First, if I am thinking about ways to engage in conflict resolution, I would seek cultural values and practices that align with this paradigm. While such paradigms may be ubiquitous in Africa, I am most familiar with how this has been framed in ancient Kemet and Oyo. The Instructions of Ptah Hotep are highly instructive of ways to avoid and address conflict. Additionally, the Yoruba concept of iwa pele (or gentle character) offers a mode of social praxis that seeks to minimize the difficulties that arise when we fail to be appropriately sensitive to the feelings of those around us. This is an example of affinity in cultural practice–seeking to inform one’s cultural practice by the traditional African knowledges, paradigms, and rituals that can potentially guide this work. Thus this approach, though informed by seemingly distinct cultures, provides a thematic core which is integrative of this diversity.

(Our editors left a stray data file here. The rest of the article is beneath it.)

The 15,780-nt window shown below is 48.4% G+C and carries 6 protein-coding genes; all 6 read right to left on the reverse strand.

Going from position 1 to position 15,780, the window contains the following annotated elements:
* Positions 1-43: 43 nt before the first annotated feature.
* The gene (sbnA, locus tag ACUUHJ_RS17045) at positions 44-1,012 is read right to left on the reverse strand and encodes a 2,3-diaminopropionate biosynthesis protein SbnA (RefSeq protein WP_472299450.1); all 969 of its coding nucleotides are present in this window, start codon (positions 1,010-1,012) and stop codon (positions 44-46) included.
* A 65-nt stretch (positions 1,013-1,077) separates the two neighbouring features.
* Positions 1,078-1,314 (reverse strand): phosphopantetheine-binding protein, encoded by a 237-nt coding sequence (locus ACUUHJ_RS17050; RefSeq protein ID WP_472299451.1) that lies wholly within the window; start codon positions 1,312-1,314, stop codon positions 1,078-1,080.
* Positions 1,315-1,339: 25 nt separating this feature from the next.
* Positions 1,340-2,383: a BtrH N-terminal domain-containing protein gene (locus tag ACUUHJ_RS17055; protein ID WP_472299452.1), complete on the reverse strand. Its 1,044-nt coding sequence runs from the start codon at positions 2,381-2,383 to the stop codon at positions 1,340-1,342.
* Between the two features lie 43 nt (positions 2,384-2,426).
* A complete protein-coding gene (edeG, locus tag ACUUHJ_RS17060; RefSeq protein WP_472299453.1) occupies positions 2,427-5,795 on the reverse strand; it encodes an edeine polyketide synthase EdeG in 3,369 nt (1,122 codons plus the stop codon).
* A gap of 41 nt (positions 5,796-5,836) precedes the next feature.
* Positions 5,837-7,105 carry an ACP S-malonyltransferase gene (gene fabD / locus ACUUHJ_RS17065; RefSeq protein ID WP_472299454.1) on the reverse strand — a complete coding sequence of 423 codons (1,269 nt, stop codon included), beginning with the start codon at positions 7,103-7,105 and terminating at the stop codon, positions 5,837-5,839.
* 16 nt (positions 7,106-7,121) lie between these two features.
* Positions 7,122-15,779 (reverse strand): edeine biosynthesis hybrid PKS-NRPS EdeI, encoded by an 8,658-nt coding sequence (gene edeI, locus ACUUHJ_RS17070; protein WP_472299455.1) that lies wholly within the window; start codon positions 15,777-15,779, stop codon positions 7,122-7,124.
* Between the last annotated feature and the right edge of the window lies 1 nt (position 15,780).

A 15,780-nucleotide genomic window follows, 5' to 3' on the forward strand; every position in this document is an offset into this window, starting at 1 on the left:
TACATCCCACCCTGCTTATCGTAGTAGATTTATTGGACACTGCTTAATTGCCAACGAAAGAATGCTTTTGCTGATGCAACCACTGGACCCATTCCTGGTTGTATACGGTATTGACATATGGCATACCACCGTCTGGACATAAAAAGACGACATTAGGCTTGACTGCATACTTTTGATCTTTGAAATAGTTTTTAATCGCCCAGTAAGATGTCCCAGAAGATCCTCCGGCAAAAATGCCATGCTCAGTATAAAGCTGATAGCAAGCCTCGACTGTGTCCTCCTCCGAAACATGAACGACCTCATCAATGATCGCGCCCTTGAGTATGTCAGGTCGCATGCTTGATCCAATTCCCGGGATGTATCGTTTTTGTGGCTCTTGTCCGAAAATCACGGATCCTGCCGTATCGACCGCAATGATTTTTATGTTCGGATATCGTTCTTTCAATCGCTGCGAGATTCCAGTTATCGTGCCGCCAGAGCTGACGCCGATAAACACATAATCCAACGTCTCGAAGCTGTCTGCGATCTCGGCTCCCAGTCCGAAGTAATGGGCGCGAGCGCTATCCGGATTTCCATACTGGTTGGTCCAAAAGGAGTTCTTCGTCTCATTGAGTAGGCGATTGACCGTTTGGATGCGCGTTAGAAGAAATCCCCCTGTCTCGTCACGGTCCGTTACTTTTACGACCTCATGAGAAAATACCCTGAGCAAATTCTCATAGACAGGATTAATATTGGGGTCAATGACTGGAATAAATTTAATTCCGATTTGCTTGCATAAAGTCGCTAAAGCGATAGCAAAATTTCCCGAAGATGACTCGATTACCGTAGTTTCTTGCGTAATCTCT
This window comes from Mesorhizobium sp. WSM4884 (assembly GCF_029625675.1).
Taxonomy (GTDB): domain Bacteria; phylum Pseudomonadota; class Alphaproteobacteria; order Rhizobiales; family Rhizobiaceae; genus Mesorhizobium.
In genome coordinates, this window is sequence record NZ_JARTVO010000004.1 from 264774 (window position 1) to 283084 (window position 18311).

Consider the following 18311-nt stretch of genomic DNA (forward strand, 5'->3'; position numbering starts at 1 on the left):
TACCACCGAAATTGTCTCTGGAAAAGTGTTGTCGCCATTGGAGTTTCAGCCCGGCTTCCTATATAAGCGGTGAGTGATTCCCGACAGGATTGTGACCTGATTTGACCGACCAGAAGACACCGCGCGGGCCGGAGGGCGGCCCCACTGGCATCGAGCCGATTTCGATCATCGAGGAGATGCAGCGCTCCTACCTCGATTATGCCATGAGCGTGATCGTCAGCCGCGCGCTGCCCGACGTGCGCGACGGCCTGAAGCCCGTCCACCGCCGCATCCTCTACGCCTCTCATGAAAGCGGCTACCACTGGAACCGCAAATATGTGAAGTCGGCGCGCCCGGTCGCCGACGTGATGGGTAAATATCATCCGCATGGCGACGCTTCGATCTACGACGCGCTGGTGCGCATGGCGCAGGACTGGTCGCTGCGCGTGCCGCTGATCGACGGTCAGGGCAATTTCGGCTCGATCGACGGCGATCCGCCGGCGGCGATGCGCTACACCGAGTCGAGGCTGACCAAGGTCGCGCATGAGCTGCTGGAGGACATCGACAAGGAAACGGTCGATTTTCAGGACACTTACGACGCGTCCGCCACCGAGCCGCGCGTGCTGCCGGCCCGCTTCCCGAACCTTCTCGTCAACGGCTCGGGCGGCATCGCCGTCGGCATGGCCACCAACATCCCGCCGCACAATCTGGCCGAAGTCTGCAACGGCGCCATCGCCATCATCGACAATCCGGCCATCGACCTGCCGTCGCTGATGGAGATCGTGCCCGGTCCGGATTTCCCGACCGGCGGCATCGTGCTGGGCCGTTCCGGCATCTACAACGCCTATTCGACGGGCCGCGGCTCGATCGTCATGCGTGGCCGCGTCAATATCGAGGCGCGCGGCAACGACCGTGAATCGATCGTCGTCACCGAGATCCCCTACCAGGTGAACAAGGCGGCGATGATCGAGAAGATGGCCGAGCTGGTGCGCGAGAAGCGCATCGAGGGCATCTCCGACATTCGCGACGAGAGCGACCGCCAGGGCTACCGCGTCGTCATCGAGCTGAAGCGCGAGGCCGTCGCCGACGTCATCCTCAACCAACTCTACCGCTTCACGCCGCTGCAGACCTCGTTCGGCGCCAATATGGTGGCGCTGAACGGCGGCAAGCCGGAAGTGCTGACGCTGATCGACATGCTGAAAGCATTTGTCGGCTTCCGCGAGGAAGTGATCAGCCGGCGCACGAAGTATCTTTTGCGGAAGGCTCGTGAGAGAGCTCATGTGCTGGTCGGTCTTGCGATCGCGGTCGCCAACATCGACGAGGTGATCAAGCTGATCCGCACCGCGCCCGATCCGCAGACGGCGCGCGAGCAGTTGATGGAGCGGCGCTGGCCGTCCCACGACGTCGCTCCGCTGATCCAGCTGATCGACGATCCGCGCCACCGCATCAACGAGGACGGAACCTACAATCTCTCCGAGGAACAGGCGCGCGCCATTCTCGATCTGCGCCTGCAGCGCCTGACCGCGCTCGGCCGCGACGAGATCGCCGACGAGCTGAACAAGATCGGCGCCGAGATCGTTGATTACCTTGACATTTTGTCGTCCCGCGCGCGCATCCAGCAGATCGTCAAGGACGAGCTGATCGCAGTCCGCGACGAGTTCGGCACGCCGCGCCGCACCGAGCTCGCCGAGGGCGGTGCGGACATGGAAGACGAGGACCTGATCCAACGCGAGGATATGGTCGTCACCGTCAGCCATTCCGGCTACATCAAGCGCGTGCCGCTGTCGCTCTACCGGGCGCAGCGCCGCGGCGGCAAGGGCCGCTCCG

Second, I think that affinity has implications for how we address issues of identity in the sense of traditional African cultures. I think that African Brazilian culture offers some notable examples. What we see in Brazil is a cultural composite which includes Candomble, a derivative of Yoruba culture; Capoeira, a derivative of Kunene and related Bantu-groups’ martial culture; in addition to other traditional and local innovations. There are similar structural features in other African diasporic communities such as Trinidad, Haiti, Venezuela, Cuba, and so forth. Focusing on the context of Brazil, what we see is an African-Brazilian cultural complex that shows and African identity that exists comfortably within the context of traditional continental and diasporic cultural forms. I think that this is instructive for how these questions of culture and identity can be addressed with respect African communities in the U.S. I raise this because often the discussion of African identity in the U.S. centers on U.S. Africans adopting the cultural identities of particular continental groups. While this may be beneficial, I question its necessity given that we do not see the same emphasis on cultural specificity elsewhere in the diaspora. Many of these groups exist within their own respective complex of traditional African and diasporic practices. I maintain that there are lessons in this yet to be gleaned.